Photo by: Purwo Kuncoro

Grantee Spotlight: Hailay Reda

Hailay Reda is a Leakey Foundation Baldwin Fellow from Ethiopia. He is a PhD candidate at the University of Oregon. He has also been awarded a Leakey Foundation research grant for his project entitled “Reconstructing the paleoecology of Woranso-Mille hominins using cercopithecids.”


Left to right: Hailay Reda with Leakey Foundation grants officers Paddy Moore and H. Gregory at the 2017 AAPA conference in New Orleans

Q: How did you first become interested in science?

A: This is an interesting question. Born to a religious family, I was instructed and shaped with religious manners. I was also sent to parochial school at an early age. So I grew up in the notion that every thing was created and well ordered under the will of the creator. This was /is a prevailing idea in the community I grew up with. I had an interest in observing nature and the processes of nature, but the answers I got to my questions related to these interests were not scientific. The answers were from religious perspectives, primarily when I used to ask families in my community. I believe this dampened my curiosity to inquire further during my childhood. It was only in high school that my interest in science emerged.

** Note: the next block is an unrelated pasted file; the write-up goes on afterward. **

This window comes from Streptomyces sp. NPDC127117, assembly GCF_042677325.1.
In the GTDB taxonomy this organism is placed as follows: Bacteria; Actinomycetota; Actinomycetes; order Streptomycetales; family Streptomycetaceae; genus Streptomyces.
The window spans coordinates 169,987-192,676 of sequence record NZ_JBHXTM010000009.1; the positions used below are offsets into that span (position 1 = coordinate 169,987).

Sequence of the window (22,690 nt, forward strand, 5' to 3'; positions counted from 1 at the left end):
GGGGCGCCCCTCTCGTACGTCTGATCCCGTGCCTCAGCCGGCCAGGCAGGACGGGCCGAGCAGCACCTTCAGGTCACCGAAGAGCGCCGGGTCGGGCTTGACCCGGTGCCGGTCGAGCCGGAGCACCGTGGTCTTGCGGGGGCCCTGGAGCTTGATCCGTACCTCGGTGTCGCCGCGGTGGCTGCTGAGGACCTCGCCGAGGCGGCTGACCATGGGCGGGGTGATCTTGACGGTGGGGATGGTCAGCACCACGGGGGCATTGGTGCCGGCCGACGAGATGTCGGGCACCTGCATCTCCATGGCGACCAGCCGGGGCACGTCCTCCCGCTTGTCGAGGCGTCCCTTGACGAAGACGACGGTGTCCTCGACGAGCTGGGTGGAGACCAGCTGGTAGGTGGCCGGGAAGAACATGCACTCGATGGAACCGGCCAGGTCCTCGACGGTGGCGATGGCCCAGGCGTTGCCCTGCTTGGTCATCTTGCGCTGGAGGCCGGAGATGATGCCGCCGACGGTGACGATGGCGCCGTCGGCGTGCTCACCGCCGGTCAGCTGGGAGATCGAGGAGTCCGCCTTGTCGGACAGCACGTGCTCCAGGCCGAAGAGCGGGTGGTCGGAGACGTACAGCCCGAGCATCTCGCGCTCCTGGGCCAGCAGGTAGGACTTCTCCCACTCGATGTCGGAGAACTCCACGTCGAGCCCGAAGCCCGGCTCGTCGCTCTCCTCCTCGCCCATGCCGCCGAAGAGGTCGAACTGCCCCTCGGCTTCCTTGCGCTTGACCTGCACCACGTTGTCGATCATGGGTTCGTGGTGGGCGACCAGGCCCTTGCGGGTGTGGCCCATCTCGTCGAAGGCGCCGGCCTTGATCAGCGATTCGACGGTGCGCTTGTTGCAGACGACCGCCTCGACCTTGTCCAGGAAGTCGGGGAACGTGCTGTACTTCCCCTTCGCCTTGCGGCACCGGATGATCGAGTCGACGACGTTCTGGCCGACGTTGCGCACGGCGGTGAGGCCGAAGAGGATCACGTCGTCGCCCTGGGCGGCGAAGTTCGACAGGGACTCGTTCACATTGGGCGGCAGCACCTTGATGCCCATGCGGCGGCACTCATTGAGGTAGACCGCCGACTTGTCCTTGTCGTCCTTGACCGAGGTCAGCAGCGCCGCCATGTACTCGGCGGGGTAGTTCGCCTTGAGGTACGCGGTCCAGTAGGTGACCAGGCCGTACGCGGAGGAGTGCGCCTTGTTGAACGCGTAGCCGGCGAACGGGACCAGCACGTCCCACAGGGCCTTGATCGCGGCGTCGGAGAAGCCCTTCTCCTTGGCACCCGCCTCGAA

Q: How did you become interested in your current field?

When I was in high school, grade 12, I learned the concept of evolution. That was the inception of my interest in this field. I started to accept ideas that are supported with evidence. This continued in college, where I joined the department of biology. During college, I took genetics and evolution, among other courses. These further increased my understanding about the concept of evolution. As a result, my interest in this area continued to grow. Further, I started to follow the news on human evolution research in Ethiopia. Two years after my college graduation, I joined an institute that aims to be a center of excellence in human evolution research and study of the ancient environments. Then, I had a chance to study fossils through participating in different research projects – Woranso-Mille is one of those.


Photo from a fossil survey at the Woranso-Mille Research Project, Afar, Ethiopia.
Front row left to right: Afar police (name unknown), Project leader Dr. Yohannes Haile-Selassie, Degu. Back row left to right: Afar police (name unknown), Alemayehu Asfaw, Hailay Reda, unknown student, Burhan, Habib, Beverly Saylor, Osama, Kebede Geleta, Ali Ibrahim.